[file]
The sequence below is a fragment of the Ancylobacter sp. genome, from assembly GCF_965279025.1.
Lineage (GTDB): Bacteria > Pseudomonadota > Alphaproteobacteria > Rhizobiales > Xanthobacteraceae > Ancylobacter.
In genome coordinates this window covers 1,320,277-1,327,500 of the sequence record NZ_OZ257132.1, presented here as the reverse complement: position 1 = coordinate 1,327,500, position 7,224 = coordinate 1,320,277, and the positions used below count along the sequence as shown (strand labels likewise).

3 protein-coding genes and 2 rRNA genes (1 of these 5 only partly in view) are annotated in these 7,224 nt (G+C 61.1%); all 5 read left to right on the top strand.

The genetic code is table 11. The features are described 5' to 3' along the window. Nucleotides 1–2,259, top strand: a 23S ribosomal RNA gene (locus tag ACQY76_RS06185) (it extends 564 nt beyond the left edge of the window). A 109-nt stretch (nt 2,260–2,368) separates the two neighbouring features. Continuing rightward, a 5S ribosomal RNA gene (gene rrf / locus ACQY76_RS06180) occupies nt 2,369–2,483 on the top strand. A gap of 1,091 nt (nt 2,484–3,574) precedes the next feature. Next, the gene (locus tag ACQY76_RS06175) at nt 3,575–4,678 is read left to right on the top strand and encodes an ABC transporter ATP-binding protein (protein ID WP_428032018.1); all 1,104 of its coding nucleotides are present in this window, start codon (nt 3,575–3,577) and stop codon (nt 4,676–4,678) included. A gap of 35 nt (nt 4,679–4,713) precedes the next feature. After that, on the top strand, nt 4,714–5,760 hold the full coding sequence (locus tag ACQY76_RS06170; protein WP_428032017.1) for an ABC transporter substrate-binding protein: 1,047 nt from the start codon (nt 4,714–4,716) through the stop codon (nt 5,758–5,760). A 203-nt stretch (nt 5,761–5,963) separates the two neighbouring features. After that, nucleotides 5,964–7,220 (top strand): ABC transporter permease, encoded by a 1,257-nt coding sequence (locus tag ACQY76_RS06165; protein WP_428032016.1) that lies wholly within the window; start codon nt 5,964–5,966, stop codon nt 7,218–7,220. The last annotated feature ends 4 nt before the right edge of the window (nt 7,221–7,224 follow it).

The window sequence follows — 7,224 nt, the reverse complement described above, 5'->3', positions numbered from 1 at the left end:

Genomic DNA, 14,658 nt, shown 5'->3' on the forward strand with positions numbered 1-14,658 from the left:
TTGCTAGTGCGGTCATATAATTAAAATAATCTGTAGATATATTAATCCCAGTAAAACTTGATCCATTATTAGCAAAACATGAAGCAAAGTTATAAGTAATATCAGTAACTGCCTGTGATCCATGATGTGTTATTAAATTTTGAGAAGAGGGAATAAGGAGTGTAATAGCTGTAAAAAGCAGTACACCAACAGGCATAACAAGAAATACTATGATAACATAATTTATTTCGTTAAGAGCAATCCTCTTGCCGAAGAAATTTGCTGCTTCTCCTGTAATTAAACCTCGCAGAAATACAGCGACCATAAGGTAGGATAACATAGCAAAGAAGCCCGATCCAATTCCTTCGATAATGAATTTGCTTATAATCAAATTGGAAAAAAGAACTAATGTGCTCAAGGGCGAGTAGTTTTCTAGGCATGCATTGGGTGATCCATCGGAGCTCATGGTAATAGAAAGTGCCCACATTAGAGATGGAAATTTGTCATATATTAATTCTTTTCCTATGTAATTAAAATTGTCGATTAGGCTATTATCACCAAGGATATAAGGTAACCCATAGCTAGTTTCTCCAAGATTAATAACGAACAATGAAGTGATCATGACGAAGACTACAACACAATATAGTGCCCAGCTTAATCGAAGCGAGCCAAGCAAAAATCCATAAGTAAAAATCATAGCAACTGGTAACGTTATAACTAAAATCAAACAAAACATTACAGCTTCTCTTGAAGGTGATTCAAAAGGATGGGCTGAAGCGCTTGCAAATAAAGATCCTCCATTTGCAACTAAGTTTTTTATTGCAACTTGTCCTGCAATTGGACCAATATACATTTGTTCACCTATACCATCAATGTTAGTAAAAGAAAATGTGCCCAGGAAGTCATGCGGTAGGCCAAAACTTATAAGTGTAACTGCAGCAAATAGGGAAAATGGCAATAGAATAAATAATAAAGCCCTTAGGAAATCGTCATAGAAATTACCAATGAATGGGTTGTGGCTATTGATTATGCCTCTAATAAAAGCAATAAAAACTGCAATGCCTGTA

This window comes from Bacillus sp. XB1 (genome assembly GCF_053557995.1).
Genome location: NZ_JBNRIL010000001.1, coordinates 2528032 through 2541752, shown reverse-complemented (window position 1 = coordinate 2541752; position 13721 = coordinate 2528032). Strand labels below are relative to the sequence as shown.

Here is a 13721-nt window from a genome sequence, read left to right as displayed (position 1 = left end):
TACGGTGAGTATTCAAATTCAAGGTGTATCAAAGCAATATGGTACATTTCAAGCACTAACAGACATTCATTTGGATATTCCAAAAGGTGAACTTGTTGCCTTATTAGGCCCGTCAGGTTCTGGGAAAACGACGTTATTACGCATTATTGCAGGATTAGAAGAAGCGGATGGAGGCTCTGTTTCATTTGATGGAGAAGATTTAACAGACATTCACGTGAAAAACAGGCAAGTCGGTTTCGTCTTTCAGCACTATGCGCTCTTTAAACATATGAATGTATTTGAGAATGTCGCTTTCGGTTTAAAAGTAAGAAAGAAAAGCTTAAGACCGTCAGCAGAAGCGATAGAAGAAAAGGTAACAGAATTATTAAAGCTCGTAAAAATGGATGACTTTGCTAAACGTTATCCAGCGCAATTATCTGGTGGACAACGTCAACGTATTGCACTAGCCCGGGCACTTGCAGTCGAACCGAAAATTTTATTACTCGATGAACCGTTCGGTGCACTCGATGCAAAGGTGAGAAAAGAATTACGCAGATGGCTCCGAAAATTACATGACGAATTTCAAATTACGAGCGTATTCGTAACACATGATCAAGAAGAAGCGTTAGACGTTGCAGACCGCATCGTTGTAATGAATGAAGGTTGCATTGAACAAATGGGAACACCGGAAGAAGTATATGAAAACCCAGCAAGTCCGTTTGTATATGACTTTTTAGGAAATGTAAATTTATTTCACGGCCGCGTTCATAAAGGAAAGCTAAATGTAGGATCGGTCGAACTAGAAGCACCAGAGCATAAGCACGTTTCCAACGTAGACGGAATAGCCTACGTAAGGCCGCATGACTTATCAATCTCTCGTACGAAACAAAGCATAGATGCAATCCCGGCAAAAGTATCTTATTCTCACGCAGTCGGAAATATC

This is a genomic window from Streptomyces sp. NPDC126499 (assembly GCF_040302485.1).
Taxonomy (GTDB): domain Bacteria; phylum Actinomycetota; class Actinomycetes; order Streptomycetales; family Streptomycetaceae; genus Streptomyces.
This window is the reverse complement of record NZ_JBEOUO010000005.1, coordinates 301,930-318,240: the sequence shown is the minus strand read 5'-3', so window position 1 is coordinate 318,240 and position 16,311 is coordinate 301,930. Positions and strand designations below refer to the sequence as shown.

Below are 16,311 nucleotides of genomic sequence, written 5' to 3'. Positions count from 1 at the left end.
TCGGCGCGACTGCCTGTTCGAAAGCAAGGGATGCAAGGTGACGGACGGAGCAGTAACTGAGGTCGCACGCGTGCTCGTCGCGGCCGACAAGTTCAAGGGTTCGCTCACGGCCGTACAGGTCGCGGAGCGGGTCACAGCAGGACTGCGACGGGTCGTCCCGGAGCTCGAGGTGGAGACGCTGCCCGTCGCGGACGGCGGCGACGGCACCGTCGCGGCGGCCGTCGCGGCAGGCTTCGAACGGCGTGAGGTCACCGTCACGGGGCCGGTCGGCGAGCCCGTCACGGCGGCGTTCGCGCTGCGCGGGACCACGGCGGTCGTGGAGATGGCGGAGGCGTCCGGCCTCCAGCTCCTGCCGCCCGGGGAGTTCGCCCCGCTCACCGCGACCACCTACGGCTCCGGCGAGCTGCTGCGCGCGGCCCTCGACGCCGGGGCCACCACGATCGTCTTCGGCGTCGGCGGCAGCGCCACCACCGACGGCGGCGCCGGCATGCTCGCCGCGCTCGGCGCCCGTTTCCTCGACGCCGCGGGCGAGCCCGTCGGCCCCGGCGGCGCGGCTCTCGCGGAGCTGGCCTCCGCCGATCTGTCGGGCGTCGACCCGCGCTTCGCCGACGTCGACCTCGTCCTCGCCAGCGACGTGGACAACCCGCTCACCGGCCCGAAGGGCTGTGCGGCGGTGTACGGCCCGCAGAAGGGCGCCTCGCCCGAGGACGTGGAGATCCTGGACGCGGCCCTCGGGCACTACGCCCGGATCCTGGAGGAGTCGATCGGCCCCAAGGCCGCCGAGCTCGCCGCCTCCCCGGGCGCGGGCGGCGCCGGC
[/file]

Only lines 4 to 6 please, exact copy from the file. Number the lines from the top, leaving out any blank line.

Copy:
3 protein-coding genes and 2 rRNA genes (1 of these 5 only partly in view) are annotated in these 7,224 nt (G+C 61.1%); all 5 read left to right on the top strand.

The genetic code is table 11. The features are described 5' to 3' along the window. Nucleotides 1–2,259, top strand: a 23S ribosomal RNA gene (locus tag ACQY76_RS06185) (it extends 564 nt beyond the left edge of the window). A 109-nt stretch (nt 2,260–2,368) separates the two neighbouring features. Continuing rightward, a 5S ribosomal RNA gene (gene rrf / locus ACQY76_RS06180) occupies nt 2,369–2,483 on the top strand. A gap of 1,091 nt (nt 2,484–3,574) precedes the next feature. Next, the gene (locus tag ACQY76_RS06175) at nt 3,575–4,678 is read left to right on the top strand and encodes an ABC transporter ATP-binding protein (protein ID WP_428032018.1); all 1,104 of its coding nucleotides are present in this window, start codon (nt 3,575–3,577) and stop codon (nt 4,676–4,678) included. A gap of 35 nt (nt 4,679–4,713) precedes the next feature. After that, on the top strand, nt 4,714–5,760 hold the full coding sequence (locus tag ACQY76_RS06170; protein WP_428032017.1) for an ABC transporter substrate-binding protein: 1,047 nt from the start codon (nt 4,714–4,716) through the stop codon (nt 5,758–5,760). A 203-nt stretch (nt 5,761–5,963) separates the two neighbouring features. After that, nucleotides 5,964–7,220 (top strand): ABC transporter permease, encoded by a 1,257-nt coding sequence (locus tag ACQY76_RS06165; protein WP_428032016.1) that lies wholly within the window; start codon nt 5,964–5,966, stop codon nt 7,218–7,220. The last annotated feature ends 4 nt before the right edge of the window (nt 7,221–7,224 follow it).

The window sequence follows — 7,224 nt, the reverse complement described above, 5'->3', positions numbered from 1 at the left end: